For those who don’t understand why terrorist acts happen, Massacre at Sirte is a most illuminating read.
There aren’t many subjects tougher to tackle than the continuing threat of terrorism and the religious beliefs that fuel it, but Pierce Kelley triumphs with Massacre at Sirte, a simple but searing tale of “what if.”
Kelley set out to write about the persecution of Christians, he explains in the book’s epilogue, so when twenty-one Coptic Christian migrant workers from Egypt were kidnapped and executed by ISIS in Sirte, Libya, in February 2015, he had the event to pin his tale upon. The “what if” in this scenario: What if one of the men had survived? What story would he tell? So, in Kelley’s reimagining of this real-life event, twenty-one men captured becomes twenty-two, as the youngest of the group, a character he names Mekhaeil Zacharias, is drawn into the action but is spared rather than executed. “Go and tell the world what you have seen,” his young ISIS captor says upon his release, and this statement takes on great meaning for young Mekhaeil.
For such a simple writing style, Kelley’s prose is effective and vivid. You’re there, uncomfortably chained with the others on the floor in this pitch-dark, dingy, smelly building with no food or water, no toilet. You’re hearing each voice sound out into the darkness in an organized and respectful hypothetical discussion among the men about their lives and their beliefs. One at a time they speak, and Mekhaeil only listens, not feeling he has anything to contribute at such a young age, only wanting to learn from the others. And learn he does. Kelley guides the teen Copt through a gentle evolution of thought pattern and confidence. His growing sense of purpose in the kidnapping’s aftermath is predictable but is sweet and satisfying nonetheless.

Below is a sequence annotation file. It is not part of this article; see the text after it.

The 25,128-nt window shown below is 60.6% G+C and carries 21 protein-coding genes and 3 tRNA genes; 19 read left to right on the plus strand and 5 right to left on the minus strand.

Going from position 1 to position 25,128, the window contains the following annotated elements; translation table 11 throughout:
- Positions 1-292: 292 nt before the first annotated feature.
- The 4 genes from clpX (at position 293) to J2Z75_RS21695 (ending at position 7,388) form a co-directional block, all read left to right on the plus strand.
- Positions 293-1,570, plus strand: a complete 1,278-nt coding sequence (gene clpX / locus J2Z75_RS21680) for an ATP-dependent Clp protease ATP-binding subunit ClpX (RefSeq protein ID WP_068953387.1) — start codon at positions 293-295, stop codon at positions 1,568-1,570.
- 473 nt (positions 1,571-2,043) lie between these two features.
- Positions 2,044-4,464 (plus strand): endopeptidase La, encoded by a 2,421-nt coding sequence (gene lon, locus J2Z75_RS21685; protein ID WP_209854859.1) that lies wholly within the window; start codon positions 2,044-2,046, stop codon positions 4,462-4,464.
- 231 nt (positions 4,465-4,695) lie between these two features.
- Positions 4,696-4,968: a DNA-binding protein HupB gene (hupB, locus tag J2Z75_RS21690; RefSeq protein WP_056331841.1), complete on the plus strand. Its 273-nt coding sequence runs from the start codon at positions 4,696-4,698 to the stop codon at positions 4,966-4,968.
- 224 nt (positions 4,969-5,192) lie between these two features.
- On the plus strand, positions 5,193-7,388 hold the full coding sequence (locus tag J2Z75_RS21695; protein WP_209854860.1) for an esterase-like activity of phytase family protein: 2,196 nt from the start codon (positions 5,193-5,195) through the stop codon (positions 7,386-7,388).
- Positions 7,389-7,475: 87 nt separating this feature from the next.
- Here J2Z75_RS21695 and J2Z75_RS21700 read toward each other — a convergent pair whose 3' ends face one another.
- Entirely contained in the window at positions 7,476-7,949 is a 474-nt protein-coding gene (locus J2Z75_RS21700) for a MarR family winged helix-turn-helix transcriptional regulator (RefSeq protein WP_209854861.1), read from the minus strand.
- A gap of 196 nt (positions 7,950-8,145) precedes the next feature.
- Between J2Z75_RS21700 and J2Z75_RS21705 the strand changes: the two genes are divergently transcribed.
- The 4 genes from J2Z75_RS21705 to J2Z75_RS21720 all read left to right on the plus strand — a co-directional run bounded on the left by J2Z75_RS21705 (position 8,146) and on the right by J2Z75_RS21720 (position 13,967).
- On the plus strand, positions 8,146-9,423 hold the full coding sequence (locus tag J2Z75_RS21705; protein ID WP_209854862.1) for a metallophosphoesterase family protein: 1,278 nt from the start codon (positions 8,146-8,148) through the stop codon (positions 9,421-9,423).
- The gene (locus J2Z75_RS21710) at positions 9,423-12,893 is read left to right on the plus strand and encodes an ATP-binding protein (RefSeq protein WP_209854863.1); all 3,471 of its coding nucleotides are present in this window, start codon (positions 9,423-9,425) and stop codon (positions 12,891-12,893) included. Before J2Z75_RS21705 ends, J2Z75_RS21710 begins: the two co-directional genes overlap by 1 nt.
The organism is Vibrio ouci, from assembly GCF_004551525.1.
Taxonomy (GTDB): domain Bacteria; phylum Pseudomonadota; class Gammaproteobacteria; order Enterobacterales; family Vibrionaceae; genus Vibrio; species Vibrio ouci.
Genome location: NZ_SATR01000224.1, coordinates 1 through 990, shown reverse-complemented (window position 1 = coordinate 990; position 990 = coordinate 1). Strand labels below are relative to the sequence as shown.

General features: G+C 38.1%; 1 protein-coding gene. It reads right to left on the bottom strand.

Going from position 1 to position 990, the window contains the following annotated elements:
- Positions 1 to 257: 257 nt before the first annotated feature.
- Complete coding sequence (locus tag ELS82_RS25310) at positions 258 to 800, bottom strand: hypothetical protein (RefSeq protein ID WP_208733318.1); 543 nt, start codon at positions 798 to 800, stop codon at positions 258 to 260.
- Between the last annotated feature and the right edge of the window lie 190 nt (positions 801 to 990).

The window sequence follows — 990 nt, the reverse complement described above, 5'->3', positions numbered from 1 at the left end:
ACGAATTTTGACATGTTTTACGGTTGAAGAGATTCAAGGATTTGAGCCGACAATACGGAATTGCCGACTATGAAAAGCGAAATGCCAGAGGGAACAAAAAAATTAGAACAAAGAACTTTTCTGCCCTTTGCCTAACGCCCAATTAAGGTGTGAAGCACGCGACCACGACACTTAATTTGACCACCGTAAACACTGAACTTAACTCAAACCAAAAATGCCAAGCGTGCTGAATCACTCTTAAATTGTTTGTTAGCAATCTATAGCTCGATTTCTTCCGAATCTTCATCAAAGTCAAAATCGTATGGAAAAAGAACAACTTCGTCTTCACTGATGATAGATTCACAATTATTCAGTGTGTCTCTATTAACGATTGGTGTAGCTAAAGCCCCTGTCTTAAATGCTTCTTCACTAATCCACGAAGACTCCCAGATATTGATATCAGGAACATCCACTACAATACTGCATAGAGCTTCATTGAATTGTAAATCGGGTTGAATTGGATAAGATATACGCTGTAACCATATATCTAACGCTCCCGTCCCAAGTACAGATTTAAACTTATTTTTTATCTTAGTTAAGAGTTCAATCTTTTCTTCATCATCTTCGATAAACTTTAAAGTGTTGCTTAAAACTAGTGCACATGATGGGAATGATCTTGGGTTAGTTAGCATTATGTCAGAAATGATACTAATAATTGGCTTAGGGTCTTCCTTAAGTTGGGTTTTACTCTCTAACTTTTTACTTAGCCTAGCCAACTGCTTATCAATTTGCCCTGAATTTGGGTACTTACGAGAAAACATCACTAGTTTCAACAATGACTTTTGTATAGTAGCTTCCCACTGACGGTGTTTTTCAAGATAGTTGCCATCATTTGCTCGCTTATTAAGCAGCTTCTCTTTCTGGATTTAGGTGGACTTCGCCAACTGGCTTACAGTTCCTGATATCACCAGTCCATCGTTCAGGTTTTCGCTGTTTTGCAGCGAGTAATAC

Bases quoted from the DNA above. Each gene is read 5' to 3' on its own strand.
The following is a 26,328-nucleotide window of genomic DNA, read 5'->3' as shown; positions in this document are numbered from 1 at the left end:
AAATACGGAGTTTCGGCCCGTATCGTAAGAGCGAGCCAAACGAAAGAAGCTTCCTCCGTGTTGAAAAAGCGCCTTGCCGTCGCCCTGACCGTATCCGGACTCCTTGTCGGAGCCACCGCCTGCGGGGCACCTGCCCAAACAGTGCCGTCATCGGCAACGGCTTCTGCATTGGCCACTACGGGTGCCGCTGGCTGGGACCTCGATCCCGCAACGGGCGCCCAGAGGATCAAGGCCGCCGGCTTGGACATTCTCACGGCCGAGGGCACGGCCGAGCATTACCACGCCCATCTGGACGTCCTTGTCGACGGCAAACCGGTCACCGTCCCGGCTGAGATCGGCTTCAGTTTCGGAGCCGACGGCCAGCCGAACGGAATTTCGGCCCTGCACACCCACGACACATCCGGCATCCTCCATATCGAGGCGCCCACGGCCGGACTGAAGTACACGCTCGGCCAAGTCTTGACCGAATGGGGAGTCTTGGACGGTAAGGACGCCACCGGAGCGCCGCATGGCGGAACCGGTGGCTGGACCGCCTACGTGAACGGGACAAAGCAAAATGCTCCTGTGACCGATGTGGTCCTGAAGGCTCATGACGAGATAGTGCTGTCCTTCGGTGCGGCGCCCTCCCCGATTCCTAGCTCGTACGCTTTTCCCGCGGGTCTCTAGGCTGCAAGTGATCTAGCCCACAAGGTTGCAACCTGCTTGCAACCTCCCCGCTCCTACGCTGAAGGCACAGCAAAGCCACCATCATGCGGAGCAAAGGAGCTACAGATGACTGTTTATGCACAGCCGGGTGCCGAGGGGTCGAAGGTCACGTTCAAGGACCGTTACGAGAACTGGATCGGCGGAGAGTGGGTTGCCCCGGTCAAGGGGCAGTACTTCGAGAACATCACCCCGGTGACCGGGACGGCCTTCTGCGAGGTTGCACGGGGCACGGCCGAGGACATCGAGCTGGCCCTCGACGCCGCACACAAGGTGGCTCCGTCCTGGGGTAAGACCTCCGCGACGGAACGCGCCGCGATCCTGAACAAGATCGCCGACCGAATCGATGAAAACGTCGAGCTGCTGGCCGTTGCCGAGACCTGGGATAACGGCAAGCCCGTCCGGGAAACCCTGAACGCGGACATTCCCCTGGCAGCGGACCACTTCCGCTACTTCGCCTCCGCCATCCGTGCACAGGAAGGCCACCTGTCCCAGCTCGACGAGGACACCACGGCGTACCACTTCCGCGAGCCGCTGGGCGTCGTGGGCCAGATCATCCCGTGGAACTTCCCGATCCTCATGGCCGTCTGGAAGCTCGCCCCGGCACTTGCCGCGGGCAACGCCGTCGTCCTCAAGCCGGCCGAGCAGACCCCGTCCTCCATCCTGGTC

These men are fully convinced, as they’re all trapped there together, that they’re going to die, so they confess their sins and reaffirm their beliefs. As it gets down to brass tacks in these moments, their most treasured items are each other’s thoughts. Kelley shows them embracing their humanity by sharing and valuing their views. The goal of the more self-assured among them is to prepare each man to meet his maker in the morning with a greater understanding of history and why they have been captured. Questions are confronted: Why do these Muslims hate Christians so much? Should they convert to Islam to live, if given the choice, or die for Christ as he died for them?
Kelley uses the captives’ respectful discussion to parallel an overarching point, which he then sums up in his afterword: “Since it is extremely unlikely that Christians will convince Muslims, Jews, or any other religious groups that they are wrong and Christianity is the right answer, or vice versa, the real issue to be addressed is how to find a way to prevent men from killing other men in the name of their god.”
There is a strong sense of despair during the captivity part of the story, and one of Kelley’s most effective tools is when the men wonder if their country, or another country like the United States, will come to save them. That’s a “no,” and it’s a painful one from this perspective. For those who don’t understand why these sorts of terrorist acts happen, Massacre at Sirte—particularly with its extensive history lesson—is a most illuminating read.
Billie Rae Bates
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